One thing on tech fans’ minds over the past week is ransomware after the WannaCry attack. Victims were forced to make a decision whether or not they should pay money to save their data. We asked our writers, “Is paying the money for ransomware ever a good idea?”
Our writers are all in agreement that you shouldn’t pay the money for ransomware, feeling that it could only lead to more activity of that sort.
Miguel explains that many times the ransomware won’t encrypt all your files and sometimes they won’t even use strong encryption. He believes “it is actually a more economical decision to move all important unencrypted files,” such as documents, pictures, and other other files, “wipe out your drive, and reinstall your operating system.” If you’re using Windows, you can reload the OS via a recovery disk or something similar. This method will cost you nothing.
And if you pay the ransom, “you are validating the malware authors’ efforts.” The more they make off of you, the more likely they will be to keep up with this practice.
Damien notes that “the worst thing about ransomware is that even if you pay up, there is no guarantee that it will restore your files.” Additionally, many times it’s just a hoax. He suggests Windows users restore their systems “to an earlier restore point, extract the important documents, and then reformat the hard drive.”
Simon agrees with Miguel that paying validates the ransomware developer’s efforts. He notes that while many state that while these developers have zero obligation to unlock your PC after you pay the fee, “the reality is actually a lot worse than that.” With WannaCry, the distributors couldn’t keep track of who paid and who hadn’t, meaning the people who paid could have been wasting their money. He preaches that important files should be backed up so that “you can simply reformat everything without breaking a sweat!”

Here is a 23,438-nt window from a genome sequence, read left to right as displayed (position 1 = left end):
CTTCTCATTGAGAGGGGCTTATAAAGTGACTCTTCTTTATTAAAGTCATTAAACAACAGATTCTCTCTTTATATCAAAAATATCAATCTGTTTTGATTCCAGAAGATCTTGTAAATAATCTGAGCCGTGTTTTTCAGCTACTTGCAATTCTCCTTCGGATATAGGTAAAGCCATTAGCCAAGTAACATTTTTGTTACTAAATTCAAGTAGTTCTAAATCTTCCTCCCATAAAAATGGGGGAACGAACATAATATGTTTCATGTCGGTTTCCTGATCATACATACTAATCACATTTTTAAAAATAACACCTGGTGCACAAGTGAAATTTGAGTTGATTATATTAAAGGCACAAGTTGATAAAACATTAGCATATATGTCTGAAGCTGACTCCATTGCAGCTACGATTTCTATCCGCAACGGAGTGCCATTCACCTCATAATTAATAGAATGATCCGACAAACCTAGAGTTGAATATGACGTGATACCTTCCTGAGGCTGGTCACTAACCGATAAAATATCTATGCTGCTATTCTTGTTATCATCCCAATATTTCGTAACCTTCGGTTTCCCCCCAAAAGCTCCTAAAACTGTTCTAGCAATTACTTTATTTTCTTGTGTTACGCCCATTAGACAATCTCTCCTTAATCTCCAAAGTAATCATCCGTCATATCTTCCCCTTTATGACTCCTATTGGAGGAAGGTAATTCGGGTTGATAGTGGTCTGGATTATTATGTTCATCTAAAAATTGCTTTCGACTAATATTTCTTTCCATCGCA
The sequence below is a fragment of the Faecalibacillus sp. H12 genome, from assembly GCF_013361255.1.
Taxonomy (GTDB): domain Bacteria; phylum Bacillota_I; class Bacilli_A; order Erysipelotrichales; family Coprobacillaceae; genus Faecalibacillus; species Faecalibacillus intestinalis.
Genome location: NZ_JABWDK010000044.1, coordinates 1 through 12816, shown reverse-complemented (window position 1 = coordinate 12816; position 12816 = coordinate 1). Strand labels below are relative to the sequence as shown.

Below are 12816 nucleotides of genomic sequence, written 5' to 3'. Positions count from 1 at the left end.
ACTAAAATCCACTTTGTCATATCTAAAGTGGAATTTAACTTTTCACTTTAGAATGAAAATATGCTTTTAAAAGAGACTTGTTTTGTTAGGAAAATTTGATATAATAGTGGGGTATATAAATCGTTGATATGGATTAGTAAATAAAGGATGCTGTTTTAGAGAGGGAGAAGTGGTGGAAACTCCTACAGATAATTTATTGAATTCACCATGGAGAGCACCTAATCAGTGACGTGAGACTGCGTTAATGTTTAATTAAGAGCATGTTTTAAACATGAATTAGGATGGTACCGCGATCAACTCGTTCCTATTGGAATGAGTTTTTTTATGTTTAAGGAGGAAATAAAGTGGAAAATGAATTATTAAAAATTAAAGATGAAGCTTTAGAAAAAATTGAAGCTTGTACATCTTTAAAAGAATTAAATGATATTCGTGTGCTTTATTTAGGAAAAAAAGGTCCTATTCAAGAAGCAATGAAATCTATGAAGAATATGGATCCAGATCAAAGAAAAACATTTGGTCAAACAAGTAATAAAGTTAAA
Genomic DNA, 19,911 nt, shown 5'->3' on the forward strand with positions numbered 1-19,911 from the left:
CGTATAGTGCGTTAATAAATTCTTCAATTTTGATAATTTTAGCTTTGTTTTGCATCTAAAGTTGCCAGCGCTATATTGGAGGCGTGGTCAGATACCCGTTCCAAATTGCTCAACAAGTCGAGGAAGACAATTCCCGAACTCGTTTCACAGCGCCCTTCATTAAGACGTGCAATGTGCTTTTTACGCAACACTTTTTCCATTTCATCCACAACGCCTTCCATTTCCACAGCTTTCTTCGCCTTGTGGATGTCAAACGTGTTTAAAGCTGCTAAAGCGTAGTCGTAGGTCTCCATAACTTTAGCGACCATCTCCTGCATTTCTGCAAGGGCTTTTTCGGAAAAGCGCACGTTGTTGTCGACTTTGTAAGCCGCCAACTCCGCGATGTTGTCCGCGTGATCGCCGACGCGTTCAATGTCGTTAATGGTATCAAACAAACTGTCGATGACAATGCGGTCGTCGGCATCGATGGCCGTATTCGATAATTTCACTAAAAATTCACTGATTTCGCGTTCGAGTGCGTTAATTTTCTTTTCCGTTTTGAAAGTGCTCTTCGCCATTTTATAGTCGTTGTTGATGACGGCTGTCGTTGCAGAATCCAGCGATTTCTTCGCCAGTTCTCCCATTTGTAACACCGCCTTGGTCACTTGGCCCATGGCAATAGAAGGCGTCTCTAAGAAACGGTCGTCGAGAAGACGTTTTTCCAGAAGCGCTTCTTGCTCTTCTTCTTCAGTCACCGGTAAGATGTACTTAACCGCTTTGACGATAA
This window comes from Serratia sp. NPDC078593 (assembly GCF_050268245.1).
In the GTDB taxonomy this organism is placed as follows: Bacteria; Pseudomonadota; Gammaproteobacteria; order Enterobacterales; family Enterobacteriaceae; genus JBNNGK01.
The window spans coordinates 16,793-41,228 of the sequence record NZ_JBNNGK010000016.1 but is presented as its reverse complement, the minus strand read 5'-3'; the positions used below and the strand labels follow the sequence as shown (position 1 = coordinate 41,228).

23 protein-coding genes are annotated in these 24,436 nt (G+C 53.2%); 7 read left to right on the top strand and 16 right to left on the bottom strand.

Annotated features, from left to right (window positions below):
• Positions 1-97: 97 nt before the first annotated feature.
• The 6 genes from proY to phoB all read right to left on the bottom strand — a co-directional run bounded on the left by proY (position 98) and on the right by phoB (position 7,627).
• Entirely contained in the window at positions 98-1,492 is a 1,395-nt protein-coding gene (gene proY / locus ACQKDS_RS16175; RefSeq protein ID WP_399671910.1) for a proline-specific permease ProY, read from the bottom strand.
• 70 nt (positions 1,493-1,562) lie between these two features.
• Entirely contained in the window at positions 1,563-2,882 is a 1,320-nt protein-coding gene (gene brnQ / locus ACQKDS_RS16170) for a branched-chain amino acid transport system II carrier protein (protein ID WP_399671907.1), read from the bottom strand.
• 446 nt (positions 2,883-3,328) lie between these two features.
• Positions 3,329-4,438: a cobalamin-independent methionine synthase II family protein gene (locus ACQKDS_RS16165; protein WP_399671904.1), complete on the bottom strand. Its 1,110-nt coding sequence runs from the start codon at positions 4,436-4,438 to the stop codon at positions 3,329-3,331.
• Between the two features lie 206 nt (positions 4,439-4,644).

Jeffry compares paying for ransomware to “giving up your lunch money to those school bullies so you won’t get beaten up.” If you pay, they’ll just keep coming back, and there will be no parent, teacher, etc. to help you out.
Corbin agrees, using a similar analogy. “Paying ransomware is a whole lot like giving the mugger your money and them shooting you anyway.” With no guarantee that your data will be freed after you pay, he says it’s “paramount that even the most casual user keep backups of their devices” and stay well-informed.
Fabio agrees. “If you keep a backup of all your data, you won’t have to pay anything if you were ever to be a victim of ransomware.” He notes the ransomware developers could receive your payment and decide it’s not enough, ask for more, and may never give anything back to you.
I have to admit my reasoning has nothing to do with a technical aspect of it. I’m far too competitive. I don’t want to pay a ransom because for me that’s letting the ransom developers win. I’d spend hours and days backing up my system and protecting and/or replacing it if need be, just so that I didn’t lose.
What do you think about ransomware? Do you think you would pay, or do you plan to go with prevention and have a backup plan just in case it happens to you? Is paying the money for ransomware ever a good idea? Join our conversation in the comments section below!